There are certain films in the canon of American cinema that we should always leave room to remember and appreciate. These film can transport you to new worlds, give you new ways of looking at things, and then let you go after two hours or so to inspire you to spread the word and maybe create some stories of your own. Certain films can do that, and these films deserve the praise bestowed upon them; films like Star Wars, films like The Godfather… films like The Wizard of Oz.
August 12th, 2014 marked the 75th anniversary of the original release of The Wizard of Oz, and though we’re a little late to the party, we here at The Young Folks see it absolutely fit to give proper praise to one of the most celebrated, most imitated, and most important films in American history.
As if I need to even write a synopsis, Oz tells the story of Dorothy Gale and her little dog Toto, who live on a farm in Kansas with Dorothy’s Auntie Em and Uncle Henry. When a nasty neighbor tries to have Toto put down, Dorothy takes her dog away from the farm to run away. A tornado appears and carries her and Toto off to the magical Land of Oz, and upon arriving, Dorothy discovers that she has landed on the Wicked Witch of the East and freed the good people of Munchkin Land. She is praised as a hero and gifted with the witch’s magical ruby red slippers. While this new world of Oz is beautiful and entrancing, she has to return home, so she begins a journey to the mythical Emerald City where a great wizard lives, with the power to send her back to Kansas. Along the way she meets a Scarecrow who needs a brain, a Tin Man who wants a heart, and a Cowardly Lion who desperately needs courage. They all hope the Wizard of Oz will help them achieve their wishes, before the Wicked Witch of the West catches up with them.
Regardless of whether or not you’ve seen the film, you know the story. This film has become so ingrained in American culture we can’t really escape it. That and it plays every Thanksgiving on TBS.
The film was a landmark at the time for being one of the first films to utilize three-strip Technicolor, which gives the film its notably bright and wonderful aesthetic. Not only did the film innovate in this sense, it was also the first film to utilize this new technology and incorporate this coloring process into its narrative. The moment when Dorothy steps out of her drab Kansas farmhouse into the vibrant and lively Land of Oz still stands as one of the most awe-inspiring and beautifully rendered transitions in the history of film.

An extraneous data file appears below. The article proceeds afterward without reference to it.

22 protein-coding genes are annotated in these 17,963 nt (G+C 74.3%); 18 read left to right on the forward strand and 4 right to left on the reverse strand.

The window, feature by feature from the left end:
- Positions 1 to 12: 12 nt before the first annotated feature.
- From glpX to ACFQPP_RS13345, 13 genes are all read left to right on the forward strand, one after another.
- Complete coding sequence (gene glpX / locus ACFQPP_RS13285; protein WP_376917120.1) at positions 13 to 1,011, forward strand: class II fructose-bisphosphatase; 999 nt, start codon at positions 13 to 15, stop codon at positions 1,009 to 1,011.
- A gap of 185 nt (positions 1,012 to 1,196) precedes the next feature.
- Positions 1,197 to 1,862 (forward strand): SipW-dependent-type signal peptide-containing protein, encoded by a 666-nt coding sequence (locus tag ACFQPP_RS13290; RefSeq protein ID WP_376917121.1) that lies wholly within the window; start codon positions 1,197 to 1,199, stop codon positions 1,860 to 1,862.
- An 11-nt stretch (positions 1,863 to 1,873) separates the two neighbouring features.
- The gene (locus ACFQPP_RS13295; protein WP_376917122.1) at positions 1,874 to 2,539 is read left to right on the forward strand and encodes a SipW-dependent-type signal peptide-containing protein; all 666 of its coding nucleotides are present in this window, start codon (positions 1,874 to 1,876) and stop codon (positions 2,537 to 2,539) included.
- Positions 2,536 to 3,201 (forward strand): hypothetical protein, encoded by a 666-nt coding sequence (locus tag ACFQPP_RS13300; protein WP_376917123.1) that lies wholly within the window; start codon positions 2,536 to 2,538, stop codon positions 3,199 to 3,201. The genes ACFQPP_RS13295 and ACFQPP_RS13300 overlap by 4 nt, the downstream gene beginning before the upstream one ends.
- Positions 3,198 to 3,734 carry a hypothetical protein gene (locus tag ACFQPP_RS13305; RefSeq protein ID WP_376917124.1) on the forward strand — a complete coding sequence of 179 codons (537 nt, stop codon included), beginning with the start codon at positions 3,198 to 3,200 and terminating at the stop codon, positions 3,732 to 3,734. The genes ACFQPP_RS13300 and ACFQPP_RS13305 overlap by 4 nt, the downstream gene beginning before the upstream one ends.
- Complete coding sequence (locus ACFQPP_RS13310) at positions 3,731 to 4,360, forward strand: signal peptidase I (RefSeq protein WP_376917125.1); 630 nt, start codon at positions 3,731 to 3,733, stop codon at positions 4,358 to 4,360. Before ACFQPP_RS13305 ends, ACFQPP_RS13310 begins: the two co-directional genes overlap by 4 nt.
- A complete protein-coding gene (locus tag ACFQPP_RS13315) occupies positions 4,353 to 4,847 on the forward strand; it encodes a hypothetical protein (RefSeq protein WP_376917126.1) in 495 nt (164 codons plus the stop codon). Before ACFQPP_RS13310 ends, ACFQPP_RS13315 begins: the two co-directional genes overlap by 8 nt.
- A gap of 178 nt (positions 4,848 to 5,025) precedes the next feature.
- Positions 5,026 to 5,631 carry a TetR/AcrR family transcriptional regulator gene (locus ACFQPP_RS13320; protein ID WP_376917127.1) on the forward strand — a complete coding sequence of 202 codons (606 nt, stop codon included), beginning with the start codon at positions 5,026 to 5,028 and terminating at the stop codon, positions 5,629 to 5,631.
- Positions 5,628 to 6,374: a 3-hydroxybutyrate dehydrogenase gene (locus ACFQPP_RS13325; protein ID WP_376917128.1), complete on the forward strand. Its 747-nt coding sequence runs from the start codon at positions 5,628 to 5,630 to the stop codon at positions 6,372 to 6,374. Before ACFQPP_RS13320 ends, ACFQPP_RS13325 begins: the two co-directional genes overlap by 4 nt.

The movie continues its visual spectacle and doesn’t let up for the remaining run-time, with intricately designed sets and costumes that fully immerse you in the fantastical land of Oz. The most impactful of all of these costumes and sets, however, is the one that might be the most simple: the gnarly green face and black dress of The Wicked Witch of the West, played with gleefully evil fervor by the wonderful Margaret Hamilton.
My mother has regaled me, over and over again, with the story of the first time she watched this film, and she always speaks about one scene in particular: when the evil witch emerges from a cloud of smoke in the middle of the Munchkin city square to terrorize poor Dorothy. Even on a black and white television, this gnarly witch still managed to scare my mother from the front of the couch to behind it.
Every performer in the film adds such a ridiculous amount of charm to their performance that you can’t help but fall in love with each of the characters. The not-so-dimwitted Scarecrow, the cold but warm-hearted Tin Man, and the regal but Cowardly Lion, are played with such finesse and skill by the equally brilliant Ray Bolger, Jack Haley, and Bert Lahr, respectively, and their performances are so perfect in showing how these three unusual but incredible characters grow to realize the potential they’ve carried all along. Wonderful subtlety in the midst of such a big, goofy movie (I use goofy in the most loving way possible).
But at the center of this story is our heroine, Dorothy Gale, played with such sweet naiveté by the legendary Judy Garland. She rides the line between totally hammy and total under-reaction in every scene, but she manages to hold it together in a performance that launched her to the level of superstardom. She steals our hearts entirely in one scene, before she even makes it to the land of Oz. Dorothy is lamenting the life that she has in drab, sepia-toned Kansas, and in her barnyard sings one of the most hopeful and resonant songs of the 20th century, “Somewhere Over the Rainbow.” She imagines a land where all of her wishes will come true and the worries of yesterday are far behind her, and it’s a hope that we can all relate to. It’s a moment that totally transfixes you, and it doesn’t let go.
The Wizard of Oz is a marvel in terms of technicality and performance, of course, but cut away all the special effects, all the songs, all the glitz, and you have a very simple story: finding where true power lies within yourself. The film has a universality to it in that way. Everyone is looking for answers to all of life’s hardest questions in other people, but at the end of the day, they find the answers within themselves, appreciating the people who helped them along the way. The film isn’t overly complex, nor does it bash you over the head with its symbolism. It simply guides you along through this wonderful new world, and honestly, I can’t see how someone couldn’t help but fall in love with it. It’s got that kind of charm that just makes you feel like you’re five years old again. That’s rare to find in a film, and that in itself should be celebrated.
So, if you’re feeling it, shrug off some of that 21st century cynicism that we’re all carrying, sit down with your family, your friends, your dog, whomever, and just allow yourself to get lost in a land that exists somewhere over the rainbow. Sometimes we need it.